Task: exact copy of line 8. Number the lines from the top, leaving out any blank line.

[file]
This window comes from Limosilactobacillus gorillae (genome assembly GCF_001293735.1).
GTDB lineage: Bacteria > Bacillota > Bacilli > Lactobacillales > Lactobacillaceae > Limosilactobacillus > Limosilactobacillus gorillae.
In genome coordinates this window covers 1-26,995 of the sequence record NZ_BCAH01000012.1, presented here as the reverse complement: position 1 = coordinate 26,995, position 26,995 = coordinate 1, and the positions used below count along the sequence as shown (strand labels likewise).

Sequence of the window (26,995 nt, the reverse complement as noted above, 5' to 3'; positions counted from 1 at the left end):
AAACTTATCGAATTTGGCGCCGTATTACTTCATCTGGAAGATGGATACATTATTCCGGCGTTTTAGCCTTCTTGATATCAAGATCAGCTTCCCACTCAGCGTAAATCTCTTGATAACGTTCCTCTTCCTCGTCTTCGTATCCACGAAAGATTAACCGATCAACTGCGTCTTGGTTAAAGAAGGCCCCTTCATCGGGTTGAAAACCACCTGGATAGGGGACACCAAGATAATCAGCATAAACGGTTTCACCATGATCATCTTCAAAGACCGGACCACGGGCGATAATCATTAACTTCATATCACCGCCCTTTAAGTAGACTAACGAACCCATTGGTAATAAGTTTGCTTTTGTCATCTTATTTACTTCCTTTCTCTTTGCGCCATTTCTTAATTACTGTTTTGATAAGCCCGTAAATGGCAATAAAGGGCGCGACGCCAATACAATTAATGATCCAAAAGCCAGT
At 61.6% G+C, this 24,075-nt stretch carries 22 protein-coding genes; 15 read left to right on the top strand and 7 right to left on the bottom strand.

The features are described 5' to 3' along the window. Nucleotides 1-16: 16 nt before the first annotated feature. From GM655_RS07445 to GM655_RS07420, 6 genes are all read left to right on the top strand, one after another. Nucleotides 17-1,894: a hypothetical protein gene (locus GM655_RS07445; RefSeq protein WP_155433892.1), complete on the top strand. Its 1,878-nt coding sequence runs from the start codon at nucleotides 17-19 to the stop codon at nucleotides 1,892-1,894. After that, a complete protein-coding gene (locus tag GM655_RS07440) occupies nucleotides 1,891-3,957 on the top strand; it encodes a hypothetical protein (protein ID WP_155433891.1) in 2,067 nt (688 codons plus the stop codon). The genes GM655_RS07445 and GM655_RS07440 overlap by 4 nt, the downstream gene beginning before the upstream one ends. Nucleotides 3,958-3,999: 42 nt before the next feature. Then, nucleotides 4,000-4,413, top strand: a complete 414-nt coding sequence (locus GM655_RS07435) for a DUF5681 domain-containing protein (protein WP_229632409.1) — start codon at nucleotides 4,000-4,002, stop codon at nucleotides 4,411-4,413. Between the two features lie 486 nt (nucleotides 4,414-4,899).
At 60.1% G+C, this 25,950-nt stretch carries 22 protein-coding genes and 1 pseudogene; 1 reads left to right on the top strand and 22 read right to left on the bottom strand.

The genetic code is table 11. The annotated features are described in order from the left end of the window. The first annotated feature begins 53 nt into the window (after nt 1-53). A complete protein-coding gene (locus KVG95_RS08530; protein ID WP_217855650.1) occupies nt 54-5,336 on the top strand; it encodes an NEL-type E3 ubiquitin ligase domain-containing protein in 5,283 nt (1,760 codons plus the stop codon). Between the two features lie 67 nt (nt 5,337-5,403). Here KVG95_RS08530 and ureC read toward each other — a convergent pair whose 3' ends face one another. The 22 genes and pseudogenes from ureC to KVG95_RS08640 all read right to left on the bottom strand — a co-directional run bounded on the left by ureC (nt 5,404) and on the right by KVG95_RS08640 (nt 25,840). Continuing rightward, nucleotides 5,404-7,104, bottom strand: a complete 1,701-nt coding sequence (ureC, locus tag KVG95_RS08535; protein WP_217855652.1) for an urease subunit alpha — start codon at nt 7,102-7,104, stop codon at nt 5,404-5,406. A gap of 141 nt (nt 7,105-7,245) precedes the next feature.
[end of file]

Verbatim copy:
At 60.1% G+C, this 25,950-nt stretch carries 22 protein-coding genes and 1 pseudogene; 1 reads left to right on the top strand and 22 read right to left on the bottom strand.